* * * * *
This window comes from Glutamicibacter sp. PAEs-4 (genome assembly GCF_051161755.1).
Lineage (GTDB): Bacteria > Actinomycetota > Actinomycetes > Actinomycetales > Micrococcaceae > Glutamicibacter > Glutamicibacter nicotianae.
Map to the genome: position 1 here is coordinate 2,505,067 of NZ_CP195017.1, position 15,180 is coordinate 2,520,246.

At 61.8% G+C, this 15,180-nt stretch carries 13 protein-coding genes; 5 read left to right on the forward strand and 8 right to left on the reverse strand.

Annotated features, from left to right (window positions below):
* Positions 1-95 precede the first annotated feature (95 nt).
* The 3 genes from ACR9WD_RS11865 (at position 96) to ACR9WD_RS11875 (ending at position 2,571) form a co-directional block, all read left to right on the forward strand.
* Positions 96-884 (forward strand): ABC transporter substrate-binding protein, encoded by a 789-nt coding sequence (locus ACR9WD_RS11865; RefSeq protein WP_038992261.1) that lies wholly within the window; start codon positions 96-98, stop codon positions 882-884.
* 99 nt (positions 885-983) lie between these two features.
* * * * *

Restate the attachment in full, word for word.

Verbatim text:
This window comes from Glutamicibacter sp. PAEs-4 (genome assembly GCF_051161755.1).
Lineage (GTDB): Bacteria > Actinomycetota > Actinomycetes > Actinomycetales > Micrococcaceae > Glutamicibacter > Glutamicibacter nicotianae.
Map to the genome: position 1 here is coordinate 2,505,067 of NZ_CP195017.1, position 15,180 is coordinate 2,520,246.

At 61.8% G+C, this 15,180-nt stretch carries 13 protein-coding genes; 5 read left to right on the forward strand and 8 right to left on the reverse strand.

Annotated features, from left to right (window positions below):
* Positions 1-95 precede the first annotated feature (95 nt).
* The 3 genes from ACR9WD_RS11865 (at position 96) to ACR9WD_RS11875 (ending at position 2,571) form a co-directional block, all read left to right on the forward strand.
* Positions 96-884 (forward strand): ABC transporter substrate-binding protein, encoded by a 789-nt coding sequence (locus ACR9WD_RS11865; RefSeq protein WP_038992261.1) that lies wholly within the window; start codon positions 96-98, stop codon positions 882-884.
* 99 nt (positions 885-983) lie between these two features.